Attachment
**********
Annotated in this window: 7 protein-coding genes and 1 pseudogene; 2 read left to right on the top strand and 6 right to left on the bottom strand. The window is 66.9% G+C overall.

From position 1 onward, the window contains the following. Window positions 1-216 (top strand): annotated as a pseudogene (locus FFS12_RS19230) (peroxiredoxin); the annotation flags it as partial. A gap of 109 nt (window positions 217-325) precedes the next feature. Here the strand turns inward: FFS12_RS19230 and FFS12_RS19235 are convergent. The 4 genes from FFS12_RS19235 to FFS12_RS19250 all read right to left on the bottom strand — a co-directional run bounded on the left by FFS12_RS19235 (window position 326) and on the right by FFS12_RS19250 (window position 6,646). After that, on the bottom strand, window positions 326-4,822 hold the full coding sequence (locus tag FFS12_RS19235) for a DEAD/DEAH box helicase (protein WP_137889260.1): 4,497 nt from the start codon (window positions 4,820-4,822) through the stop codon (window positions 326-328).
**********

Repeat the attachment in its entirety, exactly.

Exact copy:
Annotated in this window: 7 protein-coding genes and 1 pseudogene; 2 read left to right on the top strand and 6 right to left on the bottom strand. The window is 66.9% G+C overall.

From position 1 onward, the window contains the following. Window positions 1-216 (top strand): annotated as a pseudogene (locus FFS12_RS19230) (peroxiredoxin); the annotation flags it as partial. A gap of 109 nt (window positions 217-325) precedes the next feature. Here the strand turns inward: FFS12_RS19230 and FFS12_RS19235 are convergent. The 4 genes from FFS12_RS19235 to FFS12_RS19250 all read right to left on the bottom strand — a co-directional run bounded on the left by FFS12_RS19235 (window position 326) and on the right by FFS12_RS19250 (window position 6,646). After that, on the bottom strand, window positions 326-4,822 hold the full coding sequence (locus tag FFS12_RS19235) for a DEAD/DEAH box helicase (protein WP_137889260.1): 4,497 nt from the start codon (window positions 4,820-4,822) through the stop codon (window positions 326-328).